Nursing our Future
It is evident that there is an urgent need to reform the current service model so that dignified care for improving the quality of life and spiritual well-being of dying patients and their families will not be trapped behind the closed door of designated palliative care units. The transition from palliative care rendered through hospitals to end-of-life care rendered by nursing homes and other community based long-term care institutions are also clearly imminent. Hence, careful remodelling of the current palliative care provision based on existing knowledge and projected statistics can be an invaluable and cost-effective, starting point for addressing the roaring long-term-care demands in Hong Kong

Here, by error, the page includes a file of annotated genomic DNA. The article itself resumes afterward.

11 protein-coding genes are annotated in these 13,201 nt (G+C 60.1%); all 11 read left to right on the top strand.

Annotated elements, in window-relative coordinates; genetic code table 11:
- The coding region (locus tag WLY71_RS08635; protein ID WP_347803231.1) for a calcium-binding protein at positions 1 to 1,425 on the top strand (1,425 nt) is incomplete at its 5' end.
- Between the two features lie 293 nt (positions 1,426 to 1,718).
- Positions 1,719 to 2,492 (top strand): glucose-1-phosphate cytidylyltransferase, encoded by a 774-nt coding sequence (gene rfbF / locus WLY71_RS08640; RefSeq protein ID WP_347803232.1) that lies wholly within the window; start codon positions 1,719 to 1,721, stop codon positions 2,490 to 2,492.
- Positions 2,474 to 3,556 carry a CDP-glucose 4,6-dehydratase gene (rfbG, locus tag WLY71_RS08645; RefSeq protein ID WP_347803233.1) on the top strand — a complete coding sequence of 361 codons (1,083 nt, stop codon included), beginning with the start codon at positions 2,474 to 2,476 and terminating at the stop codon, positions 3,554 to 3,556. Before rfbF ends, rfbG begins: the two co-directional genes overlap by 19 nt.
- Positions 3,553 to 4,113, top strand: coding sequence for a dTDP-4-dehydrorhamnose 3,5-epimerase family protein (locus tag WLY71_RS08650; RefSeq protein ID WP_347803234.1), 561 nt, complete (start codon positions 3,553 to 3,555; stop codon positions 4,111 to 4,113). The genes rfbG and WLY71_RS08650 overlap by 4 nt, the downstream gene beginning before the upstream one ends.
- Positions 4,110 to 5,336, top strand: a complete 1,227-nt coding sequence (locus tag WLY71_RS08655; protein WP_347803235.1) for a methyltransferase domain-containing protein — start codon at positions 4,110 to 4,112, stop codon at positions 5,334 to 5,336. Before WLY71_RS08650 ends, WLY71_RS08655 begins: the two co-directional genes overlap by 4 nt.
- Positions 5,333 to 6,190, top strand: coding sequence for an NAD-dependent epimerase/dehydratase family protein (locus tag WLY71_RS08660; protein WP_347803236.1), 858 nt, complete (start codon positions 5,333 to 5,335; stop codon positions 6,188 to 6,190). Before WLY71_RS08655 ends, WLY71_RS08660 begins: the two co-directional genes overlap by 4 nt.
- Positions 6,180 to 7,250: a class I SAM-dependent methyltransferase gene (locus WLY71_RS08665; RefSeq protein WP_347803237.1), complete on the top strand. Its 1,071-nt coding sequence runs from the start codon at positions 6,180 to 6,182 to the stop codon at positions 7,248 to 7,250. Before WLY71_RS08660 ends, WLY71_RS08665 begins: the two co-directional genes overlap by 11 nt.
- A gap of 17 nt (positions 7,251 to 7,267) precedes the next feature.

First, in-patient palliative care and designated hospice beds have important and distinct roles yet they pose great drains on existing resources and unavoidably limit the expansion of palliative care. Community-based care, thus becomes an important direction for broadening palliative care provision in meeting the needs of the twenty-first century. Specifically, terminally ill patients should be encouraged and provided with greater support to stay at home with their families and live actively in the community. Expanding the provisions of home care services beyond office hours, networking with Non-Government Organisations, training of caries in elderly homes and community centers are all valuable strategies to facilitate living and dying in place.